Much the same can be said about physical ageing. While strength and visual acuity can gradually ebb, employers can take steps to offset many of the problems faced by older workers. BMW has been a trailblazer in this regard. As far back as 2007, executives at one of the firm’s plants in Bavaria concluded they were facing a demographic time bomb and needed to take steps to retain older workers.
To reduce joint strain and jolts from static electricity, new wooden flooring was installed and workers were issued with weight-adapted boots. And, as part of this sweeping ergonomic overhaul, barbershop-style leather chairs were added so that workers could take short breaks. A later Harvard Business School study concluded that the direct investment of €20,000 increased productivity by seven per cent in a year, putting this group on a par with younger workers.
Over the past 20 years, spending by Europeans over the age of 50 has grown three times faster than that of the rest of the population. And in the US, people over 50 now control more than 80 per cent of household wealth
The role of “cobots”
The implication of this research was not lost on rivals. Nissan has made adjustments to accommodate older workers, while developments in robotics should further reduce the performance gap between young and old in physically demanding manufacturing jobs. The advance of collaborative robots, or “cobots”, is a case in point.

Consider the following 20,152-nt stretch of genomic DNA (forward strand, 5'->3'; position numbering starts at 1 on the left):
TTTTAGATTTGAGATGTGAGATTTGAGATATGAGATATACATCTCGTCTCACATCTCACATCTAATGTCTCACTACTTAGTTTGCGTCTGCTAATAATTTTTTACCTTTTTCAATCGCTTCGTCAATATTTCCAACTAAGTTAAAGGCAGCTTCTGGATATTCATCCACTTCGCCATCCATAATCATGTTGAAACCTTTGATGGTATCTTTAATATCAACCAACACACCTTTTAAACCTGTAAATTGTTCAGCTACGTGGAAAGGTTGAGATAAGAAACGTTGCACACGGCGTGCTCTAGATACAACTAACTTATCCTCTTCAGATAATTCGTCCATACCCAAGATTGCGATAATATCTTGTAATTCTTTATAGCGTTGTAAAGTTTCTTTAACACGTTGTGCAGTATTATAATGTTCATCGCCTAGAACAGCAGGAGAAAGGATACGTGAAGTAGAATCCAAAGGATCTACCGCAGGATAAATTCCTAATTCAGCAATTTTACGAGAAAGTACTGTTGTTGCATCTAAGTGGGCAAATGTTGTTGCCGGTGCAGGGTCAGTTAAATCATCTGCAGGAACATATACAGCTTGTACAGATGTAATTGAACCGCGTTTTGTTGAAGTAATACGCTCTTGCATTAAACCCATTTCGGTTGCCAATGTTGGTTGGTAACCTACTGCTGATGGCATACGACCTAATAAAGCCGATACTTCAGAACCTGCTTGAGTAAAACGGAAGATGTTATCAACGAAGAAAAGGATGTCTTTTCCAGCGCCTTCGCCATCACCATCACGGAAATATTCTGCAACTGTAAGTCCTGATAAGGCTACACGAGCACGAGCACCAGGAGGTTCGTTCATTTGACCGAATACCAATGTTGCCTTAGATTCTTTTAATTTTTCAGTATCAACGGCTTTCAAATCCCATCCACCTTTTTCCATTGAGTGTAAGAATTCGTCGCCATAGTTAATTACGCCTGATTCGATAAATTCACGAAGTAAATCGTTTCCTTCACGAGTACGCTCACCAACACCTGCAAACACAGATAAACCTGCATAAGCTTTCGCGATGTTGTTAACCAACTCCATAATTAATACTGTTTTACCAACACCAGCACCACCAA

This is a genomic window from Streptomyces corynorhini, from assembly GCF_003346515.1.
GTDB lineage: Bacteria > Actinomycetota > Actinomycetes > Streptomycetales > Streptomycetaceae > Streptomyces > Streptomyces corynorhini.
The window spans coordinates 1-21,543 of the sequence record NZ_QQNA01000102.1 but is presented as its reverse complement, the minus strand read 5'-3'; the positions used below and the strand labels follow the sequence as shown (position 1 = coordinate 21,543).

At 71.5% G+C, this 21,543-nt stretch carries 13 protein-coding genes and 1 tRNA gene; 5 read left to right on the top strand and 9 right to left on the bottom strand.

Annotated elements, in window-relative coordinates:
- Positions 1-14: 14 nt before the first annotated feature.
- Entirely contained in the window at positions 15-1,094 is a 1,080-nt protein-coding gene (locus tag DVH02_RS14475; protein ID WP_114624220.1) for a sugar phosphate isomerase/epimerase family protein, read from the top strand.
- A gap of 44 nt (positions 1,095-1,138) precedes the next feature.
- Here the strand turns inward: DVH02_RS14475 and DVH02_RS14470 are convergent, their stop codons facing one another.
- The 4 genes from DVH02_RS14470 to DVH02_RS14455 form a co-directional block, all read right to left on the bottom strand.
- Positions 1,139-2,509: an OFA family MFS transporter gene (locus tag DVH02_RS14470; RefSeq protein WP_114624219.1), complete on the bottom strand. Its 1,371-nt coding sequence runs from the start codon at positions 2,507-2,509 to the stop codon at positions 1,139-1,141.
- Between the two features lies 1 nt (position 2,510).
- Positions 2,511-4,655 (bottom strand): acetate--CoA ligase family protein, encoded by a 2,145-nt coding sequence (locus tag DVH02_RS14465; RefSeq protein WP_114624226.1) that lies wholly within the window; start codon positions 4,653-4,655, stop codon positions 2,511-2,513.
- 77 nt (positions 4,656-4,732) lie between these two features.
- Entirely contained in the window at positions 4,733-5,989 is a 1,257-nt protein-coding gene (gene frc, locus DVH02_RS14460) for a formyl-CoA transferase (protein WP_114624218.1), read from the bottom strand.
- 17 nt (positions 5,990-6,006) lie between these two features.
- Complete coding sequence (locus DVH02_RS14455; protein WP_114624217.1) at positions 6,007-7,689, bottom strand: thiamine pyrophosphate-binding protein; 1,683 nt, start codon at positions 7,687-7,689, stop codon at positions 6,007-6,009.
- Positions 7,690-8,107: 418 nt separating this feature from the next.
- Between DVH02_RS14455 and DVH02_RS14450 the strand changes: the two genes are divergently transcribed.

“Cobots can play a growing role in reducing workplace injuries for older workers, enabling employers to capitalise on their skills and experience for longer,” says Helmut Schmid, a general manager at Danish firm Universal Robots.
Having minimised the limitations of older workers, companies can focus on building intergenerational teams. Research in academia and in the workplace highlights the synergies that can be created by mixing the qualities of younger and older workers.
Old dogs, new tricks
“While making definitive judgements about an employee’s qualities based on age can be misleading and harmful, some generalities can hold true,” says Irving. “Younger workers on average are likely to learn new tasks faster and bring more technological savvy to them. They are also often characterised by high levels of ambition and creative thinking.”
Mixing them with older workers can help to mitigate some of the drawbacks that frequently characterise less-seasoned employees. Younger hires, says Irving, can be “laser-focused on advancement”, which may provoke tension and reduce workplace loyalty. A blend of older workers can help to diffuse these strains. “More experienced workers often come to care more about meaningful contributions and less about personal advancement,” says Irving. “With more experience at resolving social dilemmas, they can promote cohesion, and they are more inclined to share information and ideas.”